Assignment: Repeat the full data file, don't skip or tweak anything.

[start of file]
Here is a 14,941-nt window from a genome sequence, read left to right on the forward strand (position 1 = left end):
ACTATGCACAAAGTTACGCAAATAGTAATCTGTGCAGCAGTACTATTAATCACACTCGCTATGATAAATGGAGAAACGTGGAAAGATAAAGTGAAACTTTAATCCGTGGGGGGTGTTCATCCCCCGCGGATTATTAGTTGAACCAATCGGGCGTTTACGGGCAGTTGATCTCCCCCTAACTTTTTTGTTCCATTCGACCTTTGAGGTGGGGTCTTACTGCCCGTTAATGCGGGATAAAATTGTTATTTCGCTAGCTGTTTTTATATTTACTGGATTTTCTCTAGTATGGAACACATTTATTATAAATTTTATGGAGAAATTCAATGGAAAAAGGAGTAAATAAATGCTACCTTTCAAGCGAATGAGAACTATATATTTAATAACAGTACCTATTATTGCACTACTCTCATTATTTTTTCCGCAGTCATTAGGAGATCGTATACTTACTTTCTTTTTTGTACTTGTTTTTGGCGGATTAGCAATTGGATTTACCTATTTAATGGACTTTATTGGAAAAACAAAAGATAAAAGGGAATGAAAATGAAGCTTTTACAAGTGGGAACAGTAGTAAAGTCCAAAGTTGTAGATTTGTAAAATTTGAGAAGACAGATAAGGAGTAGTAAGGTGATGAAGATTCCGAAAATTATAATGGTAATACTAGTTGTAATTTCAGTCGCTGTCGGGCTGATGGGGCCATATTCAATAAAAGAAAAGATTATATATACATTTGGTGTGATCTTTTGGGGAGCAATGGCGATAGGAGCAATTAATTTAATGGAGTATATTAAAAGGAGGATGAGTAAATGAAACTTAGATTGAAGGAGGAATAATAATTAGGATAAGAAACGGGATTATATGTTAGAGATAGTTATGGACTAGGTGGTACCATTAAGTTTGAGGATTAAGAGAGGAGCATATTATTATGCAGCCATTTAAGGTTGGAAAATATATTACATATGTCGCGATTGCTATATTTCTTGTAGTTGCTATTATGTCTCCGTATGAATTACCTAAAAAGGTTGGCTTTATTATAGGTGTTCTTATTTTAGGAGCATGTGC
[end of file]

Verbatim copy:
Here is a 14,941-nt window from a genome sequence, read left to right on the forward strand (position 1 = left end):
ACTATGCACAAAGTTACGCAAATAGTAATCTGTGCAGCAGTACTATTAATCACACTCGCTATGATAAATGGAGAAACGTGGAAAGATAAAGTGAAACTTTAATCCGTGGGGGGTGTTCATCCCCCGCGGATTATTAGTTGAACCAATCGGGCGTTTACGGGCAGTTGATCTCCCCCTAACTTTTTTGTTCCATTCGACCTTTGAGGTGGGGTCTTACTGCCCGTTAATGCGGGATAAAATTGTTATTTCGCTAGCTGTTTTTATATTTACTGGATTTTCTCTAGTATGGAACACATTTATTATAAATTTTATGGAGAAATTCAATGGAAAAAGGAGTAAATAAATGCTACCTTTCAAGCGAATGAGAACTATATATTTAATAACAGTACCTATTATTGCACTACTCTCATTATTTTTTCCGCAGTCATTAGGAGATCGTATACTTACTTTCTTTTTTGTACTTGTTTTTGGCGGATTAGCAATTGGATTTACCTATTTAATGGACTTTATTGGAAAAACAAAAGATAAAAGGGAATGAAAATGAAGCTTTTACAAGTGGGAACAGTAGTAAAGTCCAAAGTTGTAGATTTGTAAAATTTGAGAAGACAGATAAGGAGTAGTAAGGTGATGAAGATTCCGAAAATTATAATGGTAATACTAGTTGTAATTTCAGTCGCTGTCGGGCTGATGGGGCCATATTCAATAAAAGAAAAGATTATATATACATTTGGTGTGATCTTTTGGGGAGCAATGGCGATAGGAGCAATTAATTTAATGGAGTATATTAAAAGGAGGATGAGTAAATGAAACTTAGATTGAAGGAGGAATAATAATTAGGATAAGAAACGGGATTATATGTTAGAGATAGTTATGGACTAGGTGGTACCATTAAGTTTGAGGATTAAGAGAGGAGCATATTATTATGCAGCCATTTAAGGTTGGAAAATATATTACATATGTCGCGATTGCTATATTTCTTGTAGTTGCTATTATGTCTCCGTATGAATTACCTAAAAAGGTTGGCTTTATTATAGGTGTTCTTATTTTAGGAGCATGTGC